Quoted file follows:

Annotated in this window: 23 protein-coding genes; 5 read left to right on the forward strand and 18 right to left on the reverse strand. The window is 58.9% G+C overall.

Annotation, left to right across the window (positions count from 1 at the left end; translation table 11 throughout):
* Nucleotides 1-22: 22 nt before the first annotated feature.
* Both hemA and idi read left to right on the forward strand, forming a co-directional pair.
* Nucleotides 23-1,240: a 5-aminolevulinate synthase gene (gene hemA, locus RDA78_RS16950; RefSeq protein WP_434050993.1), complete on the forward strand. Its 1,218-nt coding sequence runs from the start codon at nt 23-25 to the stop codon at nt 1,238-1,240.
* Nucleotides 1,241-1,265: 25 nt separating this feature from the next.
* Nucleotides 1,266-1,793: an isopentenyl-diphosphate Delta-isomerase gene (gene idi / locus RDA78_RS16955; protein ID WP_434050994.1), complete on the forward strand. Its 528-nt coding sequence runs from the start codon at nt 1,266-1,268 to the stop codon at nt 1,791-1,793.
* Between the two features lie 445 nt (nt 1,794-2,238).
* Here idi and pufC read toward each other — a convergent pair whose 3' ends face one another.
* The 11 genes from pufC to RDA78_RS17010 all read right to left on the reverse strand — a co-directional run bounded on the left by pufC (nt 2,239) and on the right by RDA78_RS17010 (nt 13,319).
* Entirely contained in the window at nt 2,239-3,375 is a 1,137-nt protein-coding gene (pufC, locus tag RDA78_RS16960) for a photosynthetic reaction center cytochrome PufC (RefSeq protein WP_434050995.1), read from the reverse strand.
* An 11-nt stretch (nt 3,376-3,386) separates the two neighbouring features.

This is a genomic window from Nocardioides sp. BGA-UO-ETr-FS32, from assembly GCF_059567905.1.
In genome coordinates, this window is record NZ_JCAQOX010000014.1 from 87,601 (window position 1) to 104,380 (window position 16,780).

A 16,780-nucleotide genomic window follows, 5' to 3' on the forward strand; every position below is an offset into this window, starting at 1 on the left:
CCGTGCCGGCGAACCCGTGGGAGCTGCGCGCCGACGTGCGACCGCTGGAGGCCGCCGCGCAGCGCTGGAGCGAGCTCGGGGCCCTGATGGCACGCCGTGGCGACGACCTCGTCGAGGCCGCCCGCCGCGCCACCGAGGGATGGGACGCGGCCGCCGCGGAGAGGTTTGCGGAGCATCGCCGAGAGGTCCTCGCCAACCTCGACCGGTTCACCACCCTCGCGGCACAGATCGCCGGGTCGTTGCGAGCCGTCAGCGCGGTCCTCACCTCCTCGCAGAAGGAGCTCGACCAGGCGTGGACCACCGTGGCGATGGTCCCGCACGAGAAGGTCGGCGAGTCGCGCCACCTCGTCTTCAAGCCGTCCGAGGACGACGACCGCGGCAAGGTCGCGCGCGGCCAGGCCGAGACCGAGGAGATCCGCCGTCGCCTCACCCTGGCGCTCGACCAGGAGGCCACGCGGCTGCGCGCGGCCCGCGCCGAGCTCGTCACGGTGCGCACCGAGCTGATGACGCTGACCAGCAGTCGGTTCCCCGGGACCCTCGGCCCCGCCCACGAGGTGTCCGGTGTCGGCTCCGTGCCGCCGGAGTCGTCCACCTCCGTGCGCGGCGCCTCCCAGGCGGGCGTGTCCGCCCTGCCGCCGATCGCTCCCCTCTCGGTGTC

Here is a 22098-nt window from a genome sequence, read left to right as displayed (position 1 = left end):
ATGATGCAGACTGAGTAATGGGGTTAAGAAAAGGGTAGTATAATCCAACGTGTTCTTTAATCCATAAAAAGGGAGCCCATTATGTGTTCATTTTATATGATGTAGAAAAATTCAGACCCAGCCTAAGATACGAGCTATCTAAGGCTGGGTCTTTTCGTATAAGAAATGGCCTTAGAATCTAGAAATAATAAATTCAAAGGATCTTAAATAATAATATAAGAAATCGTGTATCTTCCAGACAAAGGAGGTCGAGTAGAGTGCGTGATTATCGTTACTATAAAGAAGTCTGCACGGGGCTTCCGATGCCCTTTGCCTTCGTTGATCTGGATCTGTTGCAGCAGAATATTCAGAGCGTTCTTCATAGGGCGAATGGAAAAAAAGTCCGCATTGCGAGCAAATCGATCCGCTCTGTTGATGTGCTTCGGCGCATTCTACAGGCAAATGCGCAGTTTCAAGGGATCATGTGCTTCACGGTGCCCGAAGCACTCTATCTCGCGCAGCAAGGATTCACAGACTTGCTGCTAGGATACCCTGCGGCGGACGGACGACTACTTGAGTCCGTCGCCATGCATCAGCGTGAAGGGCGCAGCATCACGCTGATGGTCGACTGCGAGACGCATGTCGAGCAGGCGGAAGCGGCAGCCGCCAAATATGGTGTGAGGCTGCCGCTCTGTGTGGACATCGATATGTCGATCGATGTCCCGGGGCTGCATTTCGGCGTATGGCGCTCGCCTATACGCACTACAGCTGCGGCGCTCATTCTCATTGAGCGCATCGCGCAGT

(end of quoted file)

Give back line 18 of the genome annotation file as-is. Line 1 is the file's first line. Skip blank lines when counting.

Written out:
ATGATGCAGACTGAGTAATGGGGTTAAGAAAAGGGTAGTATAATCCAACGTGTTCTTTAATCCATAAAAAGGGAGCCCATTATGTGTTCATTTTATATGATGTAGAAAAATTCAGACCCAGCCTAAGATACGAGCTATCTAAGGCTGGGTCTTTTCGTATAAGAAATGGCCTTAGAATCTAGAAATAATAAATTCAAAGGATCTTAAATAATAATATAAGAAATCGTGTATCTTCCAGACAAAGGAGGTCGAGTAGAGTGCGTGATTATCGTTACTATAAAGAAGTCTGCACGGGGCTTCCGATGCCCTTTGCCTTCGTTGATCTGGATCTGTTGCAGCAGAATATTCAGAGCGTTCTTCATAGGGCGAATGGAAAAAAAGTCCGCATTGCGAGCAAATCGATCCGCTCTGTTGATGTGCTTCGGCGCATTCTACAGGCAAATGCGCAGTTTCAAGGGATCATGTGCTTCACGGTGCCCGAAGCACTCTATCTCGCGCAGCAAGGATTCACAGACTTGCTGCTAGGATACCCTGCGGCGGACGGACGACTACTTGAGTCCGTCGCCATGCATCAGCGTGAAGGGCGCAGCATCACGCTGATGGTCGACTGCGAGACGCATGTCGAGCAGGCGGAAGCGGCAGCCGCCAAATATGGTGTGAGGCTGCCGCTCTGTGTGGACATCGATATGTCGATCGATGTCCCGGGGCTGCATTTCGGCGTATGGCGCTCGCCTATACGCACTACAGCTGCGGCGCTCATTCTCATTGAGCGCATCGCGCAGT